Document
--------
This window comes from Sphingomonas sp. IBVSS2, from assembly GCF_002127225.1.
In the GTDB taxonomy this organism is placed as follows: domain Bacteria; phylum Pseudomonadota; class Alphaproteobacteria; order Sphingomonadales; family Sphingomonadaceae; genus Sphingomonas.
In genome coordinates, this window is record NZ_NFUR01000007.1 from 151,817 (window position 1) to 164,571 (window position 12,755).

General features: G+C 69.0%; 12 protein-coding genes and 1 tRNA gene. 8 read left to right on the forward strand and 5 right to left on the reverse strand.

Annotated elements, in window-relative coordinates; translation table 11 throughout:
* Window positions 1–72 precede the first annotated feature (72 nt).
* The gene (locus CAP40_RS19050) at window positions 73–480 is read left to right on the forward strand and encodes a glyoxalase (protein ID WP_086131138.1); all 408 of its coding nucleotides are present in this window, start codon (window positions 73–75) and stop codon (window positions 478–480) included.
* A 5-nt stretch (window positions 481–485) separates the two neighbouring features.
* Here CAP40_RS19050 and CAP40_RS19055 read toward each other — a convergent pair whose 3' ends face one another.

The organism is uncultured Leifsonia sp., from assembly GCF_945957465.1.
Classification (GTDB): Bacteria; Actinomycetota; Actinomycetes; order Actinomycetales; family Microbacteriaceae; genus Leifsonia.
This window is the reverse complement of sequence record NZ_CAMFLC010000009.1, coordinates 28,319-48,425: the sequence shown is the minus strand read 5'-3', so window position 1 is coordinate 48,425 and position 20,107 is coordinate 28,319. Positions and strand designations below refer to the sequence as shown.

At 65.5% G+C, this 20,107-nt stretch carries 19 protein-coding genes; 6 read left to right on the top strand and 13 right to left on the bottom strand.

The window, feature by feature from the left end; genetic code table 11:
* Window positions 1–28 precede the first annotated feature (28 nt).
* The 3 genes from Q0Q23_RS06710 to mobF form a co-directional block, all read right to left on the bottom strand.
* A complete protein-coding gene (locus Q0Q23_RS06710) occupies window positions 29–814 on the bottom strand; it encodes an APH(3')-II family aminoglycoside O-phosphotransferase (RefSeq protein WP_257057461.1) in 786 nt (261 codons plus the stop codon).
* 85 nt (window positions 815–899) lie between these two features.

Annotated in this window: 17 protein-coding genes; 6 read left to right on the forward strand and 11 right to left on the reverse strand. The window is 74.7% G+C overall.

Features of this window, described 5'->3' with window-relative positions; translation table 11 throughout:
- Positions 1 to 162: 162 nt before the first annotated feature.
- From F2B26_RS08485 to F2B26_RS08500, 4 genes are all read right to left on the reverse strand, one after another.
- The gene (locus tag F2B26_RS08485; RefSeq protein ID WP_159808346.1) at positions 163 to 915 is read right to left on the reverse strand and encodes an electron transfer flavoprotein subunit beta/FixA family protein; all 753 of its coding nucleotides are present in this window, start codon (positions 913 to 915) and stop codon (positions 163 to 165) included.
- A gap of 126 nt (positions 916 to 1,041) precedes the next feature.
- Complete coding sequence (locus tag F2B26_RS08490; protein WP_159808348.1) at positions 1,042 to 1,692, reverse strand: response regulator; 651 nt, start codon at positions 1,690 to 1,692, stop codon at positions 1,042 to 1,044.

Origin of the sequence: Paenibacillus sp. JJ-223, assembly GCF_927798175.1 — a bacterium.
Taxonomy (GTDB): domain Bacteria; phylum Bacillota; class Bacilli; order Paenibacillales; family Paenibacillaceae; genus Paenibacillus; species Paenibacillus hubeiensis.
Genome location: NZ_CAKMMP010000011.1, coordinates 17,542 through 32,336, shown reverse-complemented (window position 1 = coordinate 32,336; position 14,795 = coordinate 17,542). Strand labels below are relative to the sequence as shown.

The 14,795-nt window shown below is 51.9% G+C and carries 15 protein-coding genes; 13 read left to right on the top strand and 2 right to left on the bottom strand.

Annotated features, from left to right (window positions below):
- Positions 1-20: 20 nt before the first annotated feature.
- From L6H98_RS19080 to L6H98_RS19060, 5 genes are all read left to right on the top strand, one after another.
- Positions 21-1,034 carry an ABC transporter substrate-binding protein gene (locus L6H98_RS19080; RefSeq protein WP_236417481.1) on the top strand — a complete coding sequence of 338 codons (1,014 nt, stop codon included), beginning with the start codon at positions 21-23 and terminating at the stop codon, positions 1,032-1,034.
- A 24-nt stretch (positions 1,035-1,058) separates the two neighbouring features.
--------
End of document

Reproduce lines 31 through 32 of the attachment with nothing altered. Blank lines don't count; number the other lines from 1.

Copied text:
- Positions 1-20: 20 nt before the first annotated feature.
- From L6H98_RS19080 to L6H98_RS19060, 5 genes are all read left to right on the top strand, one after another.